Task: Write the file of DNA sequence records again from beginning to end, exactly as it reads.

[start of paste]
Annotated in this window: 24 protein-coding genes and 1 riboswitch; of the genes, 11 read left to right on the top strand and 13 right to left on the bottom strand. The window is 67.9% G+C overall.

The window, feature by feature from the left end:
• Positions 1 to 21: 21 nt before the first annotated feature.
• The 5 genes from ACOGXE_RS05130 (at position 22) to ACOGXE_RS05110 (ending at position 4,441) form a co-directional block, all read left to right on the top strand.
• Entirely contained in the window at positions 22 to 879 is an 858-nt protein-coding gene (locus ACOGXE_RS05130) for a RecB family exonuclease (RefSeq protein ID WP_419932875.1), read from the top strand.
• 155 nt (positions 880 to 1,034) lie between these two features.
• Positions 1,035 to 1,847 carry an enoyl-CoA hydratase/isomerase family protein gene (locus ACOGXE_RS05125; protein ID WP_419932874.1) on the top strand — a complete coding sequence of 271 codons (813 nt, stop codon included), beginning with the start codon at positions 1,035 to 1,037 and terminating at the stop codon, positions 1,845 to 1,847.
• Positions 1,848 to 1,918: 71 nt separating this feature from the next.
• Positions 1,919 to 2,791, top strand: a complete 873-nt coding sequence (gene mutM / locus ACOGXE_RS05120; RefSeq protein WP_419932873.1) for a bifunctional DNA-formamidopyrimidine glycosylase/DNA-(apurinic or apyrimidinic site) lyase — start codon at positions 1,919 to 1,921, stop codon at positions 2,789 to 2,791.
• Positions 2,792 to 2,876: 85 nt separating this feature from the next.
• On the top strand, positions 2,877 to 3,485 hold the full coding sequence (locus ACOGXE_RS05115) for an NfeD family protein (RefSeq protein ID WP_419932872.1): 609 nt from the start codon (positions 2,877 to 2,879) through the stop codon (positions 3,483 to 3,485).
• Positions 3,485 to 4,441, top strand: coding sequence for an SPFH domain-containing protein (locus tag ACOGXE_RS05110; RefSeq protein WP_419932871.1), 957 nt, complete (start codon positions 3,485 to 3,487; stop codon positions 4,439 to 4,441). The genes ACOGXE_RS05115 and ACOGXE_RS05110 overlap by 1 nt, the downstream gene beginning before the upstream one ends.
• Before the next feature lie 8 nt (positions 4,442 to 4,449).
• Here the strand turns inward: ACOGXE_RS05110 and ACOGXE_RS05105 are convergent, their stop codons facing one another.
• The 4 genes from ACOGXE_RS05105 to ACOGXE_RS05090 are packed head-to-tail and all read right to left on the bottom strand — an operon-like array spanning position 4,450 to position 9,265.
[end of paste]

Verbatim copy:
Annotated in this window: 24 protein-coding genes and 1 riboswitch; of the genes, 11 read left to right on the top strand and 13 right to left on the bottom strand. The window is 67.9% G+C overall.

The window, feature by feature from the left end:
• Positions 1 to 21: 21 nt before the first annotated feature.
• The 5 genes from ACOGXE_RS05130 (at position 22) to ACOGXE_RS05110 (ending at position 4,441) form a co-directional block, all read left to right on the top strand.
• Entirely contained in the window at positions 22 to 879 is an 858-nt protein-coding gene (locus ACOGXE_RS05130) for a RecB family exonuclease (RefSeq protein ID WP_419932875.1), read from the top strand.
• 155 nt (positions 880 to 1,034) lie between these two features.
• Positions 1,035 to 1,847 carry an enoyl-CoA hydratase/isomerase family protein gene (locus ACOGXE_RS05125; protein ID WP_419932874.1) on the top strand — a complete coding sequence of 271 codons (813 nt, stop codon included), beginning with the start codon at positions 1,035 to 1,037 and terminating at the stop codon, positions 1,845 to 1,847.
• Positions 1,848 to 1,918: 71 nt separating this feature from the next.
• Positions 1,919 to 2,791, top strand: a complete 873-nt coding sequence (gene mutM / locus ACOGXE_RS05120; RefSeq protein WP_419932873.1) for a bifunctional DNA-formamidopyrimidine glycosylase/DNA-(apurinic or apyrimidinic site) lyase — start codon at positions 1,919 to 1,921, stop codon at positions 2,789 to 2,791.
• Positions 2,792 to 2,876: 85 nt separating this feature from the next.
• On the top strand, positions 2,877 to 3,485 hold the full coding sequence (locus ACOGXE_RS05115) for an NfeD family protein (RefSeq protein ID WP_419932872.1): 609 nt from the start codon (positions 2,877 to 2,879) through the stop codon (positions 3,483 to 3,485).
• Positions 3,485 to 4,441, top strand: coding sequence for an SPFH domain-containing protein (locus tag ACOGXE_RS05110; RefSeq protein WP_419932871.1), 957 nt, complete (start codon positions 3,485 to 3,487; stop codon positions 4,439 to 4,441). The genes ACOGXE_RS05115 and ACOGXE_RS05110 overlap by 1 nt, the downstream gene beginning before the upstream one ends.
• Before the next feature lie 8 nt (positions 4,442 to 4,449).
• Here the strand turns inward: ACOGXE_RS05110 and ACOGXE_RS05105 are convergent, their stop codons facing one another.
• The 4 genes from ACOGXE_RS05105 to ACOGXE_RS05090 are packed head-to-tail and all read right to left on the bottom strand — an operon-like array spanning position 4,450 to position 9,265.